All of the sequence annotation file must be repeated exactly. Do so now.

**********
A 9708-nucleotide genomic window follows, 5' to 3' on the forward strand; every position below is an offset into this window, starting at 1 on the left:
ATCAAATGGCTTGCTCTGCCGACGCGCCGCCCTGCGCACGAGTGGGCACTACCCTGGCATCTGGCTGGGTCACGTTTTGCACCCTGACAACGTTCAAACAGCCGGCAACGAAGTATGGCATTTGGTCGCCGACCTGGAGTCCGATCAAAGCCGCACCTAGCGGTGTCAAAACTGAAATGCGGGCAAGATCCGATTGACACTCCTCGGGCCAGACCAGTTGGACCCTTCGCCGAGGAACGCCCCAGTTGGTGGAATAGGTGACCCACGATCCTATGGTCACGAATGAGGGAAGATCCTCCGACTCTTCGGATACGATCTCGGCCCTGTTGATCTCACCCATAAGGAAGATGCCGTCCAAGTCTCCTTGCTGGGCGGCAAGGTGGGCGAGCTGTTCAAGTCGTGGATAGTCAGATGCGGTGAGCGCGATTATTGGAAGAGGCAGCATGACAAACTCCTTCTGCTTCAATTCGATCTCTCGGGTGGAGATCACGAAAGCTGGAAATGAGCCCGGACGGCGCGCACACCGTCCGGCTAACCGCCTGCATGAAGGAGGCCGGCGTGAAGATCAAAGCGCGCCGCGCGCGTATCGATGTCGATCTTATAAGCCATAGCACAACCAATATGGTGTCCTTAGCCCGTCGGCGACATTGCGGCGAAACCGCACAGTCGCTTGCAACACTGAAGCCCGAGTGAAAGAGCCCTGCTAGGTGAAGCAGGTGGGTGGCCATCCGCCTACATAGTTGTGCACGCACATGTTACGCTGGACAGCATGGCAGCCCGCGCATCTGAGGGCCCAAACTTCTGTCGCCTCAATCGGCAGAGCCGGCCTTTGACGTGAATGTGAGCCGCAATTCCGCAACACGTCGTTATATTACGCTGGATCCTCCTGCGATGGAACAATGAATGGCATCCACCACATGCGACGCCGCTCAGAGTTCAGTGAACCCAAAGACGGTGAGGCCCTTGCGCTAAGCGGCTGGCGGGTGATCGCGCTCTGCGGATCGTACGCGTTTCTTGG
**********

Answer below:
A 9708-nucleotide genomic window follows, 5' to 3' on the forward strand; every position below is an offset into this window, starting at 1 on the left:
ATCAAATGGCTTGCTCTGCCGACGCGCCGCCCTGCGCACGAGTGGGCACTACCCTGGCATCTGGCTGGGTCACGTTTTGCACCCTGACAACGTTCAAACAGCCGGCAACGAAGTATGGCATTTGGTCGCCGACCTGGAGTCCGATCAAAGCCGCACCTAGCGGTGTCAAAACTGAAATGCGGGCAAGATCCGATTGACACTCCTCGGGCCAGACCAGTTGGACCCTTCGCCGAGGAACGCCCCAGTTGGTGGAATAGGTGACCCACGATCCTATGGTCACGAATGAGGGAAGATCCTCCGACTCTTCGGATACGATCTCGGCCCTGTTGATCTCACCCATAAGGAAGATGCCGTCCAAGTCTCCTTGCTGGGCGGCAAGGTGGGCGAGCTGTTCAAGTCGTGGATAGTCAGATGCGGTGAGCGCGATTATTGGAAGAGGCAGCATGACAAACTCCTTCTGCTTCAATTCGATCTCTCGGGTGGAGATCACGAAAGCTGGAAATGAGCCCGGACGGCGCGCACACCGTCCGGCTAACCGCCTGCATGAAGGAGGCCGGCGTGAAGATCAAAGCGCGCCGCGCGCGTATCGATGTCGATCTTATAAGCCATAGCACAACCAATATGGTGTCCTTAGCCCGTCGGCGACATTGCGGCGAAACCGCACAGTCGCTTGCAACACTGAAGCCCGAGTGAAAGAGCCCTGCTAGGTGAAGCAGGTGGGTGGCCATCCGCCTACATAGTTGTGCACGCACATGTTACGCTGGACAGCATGGCAGCCCGCGCATCTGAGGGCCCAAACTTCTGTCGCCTCAATCGGCAGAGCCGGCCTTTGACGTGAATGTGAGCCGCAATTCCGCAACACGTCGTTATATTACGCTGGATCCTCCTGCGATGGAACAATGAATGGCATCCACCACATGCGACGCCGCTCAGAGTTCAGTGAACCCAAAGACGGTGAGGCCCTTGCGCTAAGCGGCTGGCGGGTGATCGCGCTCTGCGGATCGTACGCGTTTCTTGG